Still wind power has vigorous support from some of the reddest districts in the country, with Republican congressmen in wind-power heavy states like Texas, Iowa, and Colorado backing the industry tax credit.
Mr. Romney has criticized the Obama administration’s support for clean- energy subsidies. “Solar and wind is fine except it’s very expensive and you can’t drive a car with a windmill on it,” Mr. Romney said at a campaign event in March in Youngstown, Ohio. His economic plan says wind and solar power are “sharply uncompetitive” forms of energy, whose jobs amount to a “minuscule fraction” of the U.S. labor force. A campaign spokeswoman said Mr. Romney supports “the development of affordable and reliable energy from all sources, including wind.” He hasn’t publicly called for the renewal of the tax credit for wind.
“That’s a conversation I need to have with Gov. Romney,” said Rep. Steve King, an Iowa Republican and a member of the House Tea Party Caucus who says 5,000 wind-industry jobs statewide and locally-produced clean energy are proof of the benefits of federal policies that support wind power. Iowa has gained several wind-power manufacturing facilities in recent years and ranks second among U.S. states in number of wind farms, after Texas. Terry Branstad, the state’s Republican governor, also backs a renewal of the credit.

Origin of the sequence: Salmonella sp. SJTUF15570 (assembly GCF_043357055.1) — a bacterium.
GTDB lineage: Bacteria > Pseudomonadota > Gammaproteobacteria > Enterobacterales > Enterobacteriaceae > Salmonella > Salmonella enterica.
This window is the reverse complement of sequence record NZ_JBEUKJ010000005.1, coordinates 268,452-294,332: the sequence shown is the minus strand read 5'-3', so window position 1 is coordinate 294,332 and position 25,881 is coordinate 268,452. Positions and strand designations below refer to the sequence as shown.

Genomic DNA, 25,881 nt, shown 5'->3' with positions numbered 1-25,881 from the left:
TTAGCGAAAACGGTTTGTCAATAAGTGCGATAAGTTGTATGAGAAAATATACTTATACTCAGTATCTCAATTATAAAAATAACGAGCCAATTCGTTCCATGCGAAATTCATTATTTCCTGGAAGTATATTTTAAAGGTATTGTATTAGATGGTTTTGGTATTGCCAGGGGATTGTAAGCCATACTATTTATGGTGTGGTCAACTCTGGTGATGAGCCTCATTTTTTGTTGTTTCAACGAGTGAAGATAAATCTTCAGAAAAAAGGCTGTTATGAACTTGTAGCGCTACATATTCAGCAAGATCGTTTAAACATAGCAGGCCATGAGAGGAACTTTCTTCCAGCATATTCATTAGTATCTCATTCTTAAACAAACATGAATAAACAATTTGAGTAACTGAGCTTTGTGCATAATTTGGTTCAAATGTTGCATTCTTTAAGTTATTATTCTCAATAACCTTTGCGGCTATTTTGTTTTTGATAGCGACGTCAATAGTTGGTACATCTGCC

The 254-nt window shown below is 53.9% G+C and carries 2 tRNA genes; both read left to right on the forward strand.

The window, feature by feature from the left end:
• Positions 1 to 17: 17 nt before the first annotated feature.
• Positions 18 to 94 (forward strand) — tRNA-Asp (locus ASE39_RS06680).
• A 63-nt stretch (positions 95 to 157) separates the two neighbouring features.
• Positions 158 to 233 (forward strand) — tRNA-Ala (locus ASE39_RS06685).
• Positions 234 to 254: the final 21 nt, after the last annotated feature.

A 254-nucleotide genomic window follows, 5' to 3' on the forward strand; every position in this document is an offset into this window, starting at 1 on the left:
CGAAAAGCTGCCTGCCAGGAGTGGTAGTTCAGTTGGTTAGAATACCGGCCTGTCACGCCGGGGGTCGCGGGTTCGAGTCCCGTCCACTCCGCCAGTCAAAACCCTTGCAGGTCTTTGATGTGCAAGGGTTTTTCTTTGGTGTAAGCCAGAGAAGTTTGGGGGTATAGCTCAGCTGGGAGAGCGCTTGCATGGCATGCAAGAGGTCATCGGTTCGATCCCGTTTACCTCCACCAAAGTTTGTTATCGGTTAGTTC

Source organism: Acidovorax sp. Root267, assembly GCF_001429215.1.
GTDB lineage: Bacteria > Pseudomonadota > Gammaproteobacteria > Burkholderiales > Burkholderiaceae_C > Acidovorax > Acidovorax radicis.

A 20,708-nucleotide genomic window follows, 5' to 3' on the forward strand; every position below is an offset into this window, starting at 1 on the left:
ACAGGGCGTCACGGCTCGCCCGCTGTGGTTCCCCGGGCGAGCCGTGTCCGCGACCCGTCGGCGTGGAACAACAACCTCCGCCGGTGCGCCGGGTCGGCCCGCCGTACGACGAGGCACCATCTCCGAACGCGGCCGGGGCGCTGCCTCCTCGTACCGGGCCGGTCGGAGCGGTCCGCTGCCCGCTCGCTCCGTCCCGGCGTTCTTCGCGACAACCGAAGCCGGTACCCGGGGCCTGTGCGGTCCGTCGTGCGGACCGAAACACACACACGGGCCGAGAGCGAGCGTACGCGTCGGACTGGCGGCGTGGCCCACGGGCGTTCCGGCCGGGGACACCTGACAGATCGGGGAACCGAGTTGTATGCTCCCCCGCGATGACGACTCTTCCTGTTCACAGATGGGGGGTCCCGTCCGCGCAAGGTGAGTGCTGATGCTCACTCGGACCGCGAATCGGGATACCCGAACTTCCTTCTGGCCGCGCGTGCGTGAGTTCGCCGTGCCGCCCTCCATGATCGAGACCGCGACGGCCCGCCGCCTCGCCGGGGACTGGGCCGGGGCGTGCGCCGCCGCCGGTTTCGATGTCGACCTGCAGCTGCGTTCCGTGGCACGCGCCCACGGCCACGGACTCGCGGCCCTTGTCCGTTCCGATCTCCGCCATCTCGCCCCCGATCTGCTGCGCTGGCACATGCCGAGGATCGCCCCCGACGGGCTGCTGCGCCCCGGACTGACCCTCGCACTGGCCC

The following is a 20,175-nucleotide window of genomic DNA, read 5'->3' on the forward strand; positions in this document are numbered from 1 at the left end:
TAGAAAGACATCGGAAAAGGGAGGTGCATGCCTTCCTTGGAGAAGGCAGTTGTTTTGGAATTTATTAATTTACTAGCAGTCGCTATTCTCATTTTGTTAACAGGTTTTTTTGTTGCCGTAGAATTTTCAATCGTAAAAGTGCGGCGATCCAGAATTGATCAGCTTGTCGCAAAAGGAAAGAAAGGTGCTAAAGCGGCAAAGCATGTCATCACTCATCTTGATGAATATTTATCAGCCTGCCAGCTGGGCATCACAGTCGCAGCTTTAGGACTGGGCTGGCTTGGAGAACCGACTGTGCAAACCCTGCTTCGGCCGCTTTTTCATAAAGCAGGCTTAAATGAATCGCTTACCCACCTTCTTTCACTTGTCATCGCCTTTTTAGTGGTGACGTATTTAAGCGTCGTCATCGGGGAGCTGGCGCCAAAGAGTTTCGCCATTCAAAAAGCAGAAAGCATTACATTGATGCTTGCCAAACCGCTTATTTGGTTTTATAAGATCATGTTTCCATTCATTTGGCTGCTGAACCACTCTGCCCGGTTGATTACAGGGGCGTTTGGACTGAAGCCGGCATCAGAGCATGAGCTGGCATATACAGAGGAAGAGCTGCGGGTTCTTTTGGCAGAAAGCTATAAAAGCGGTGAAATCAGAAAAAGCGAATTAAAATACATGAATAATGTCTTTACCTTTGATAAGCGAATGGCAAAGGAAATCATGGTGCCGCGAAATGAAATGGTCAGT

The production tax credit has spurred huge growth since it was signed into law by President George H.W. Bush in 1992, but it has kept the industry’s future tied to the vagaries of Congress. The credit now is caught in the congressional gridlock of an election year, and a vote on renewal isn’t likely until after November. Even if renewed then, the pipeline of projects next year is already crimped.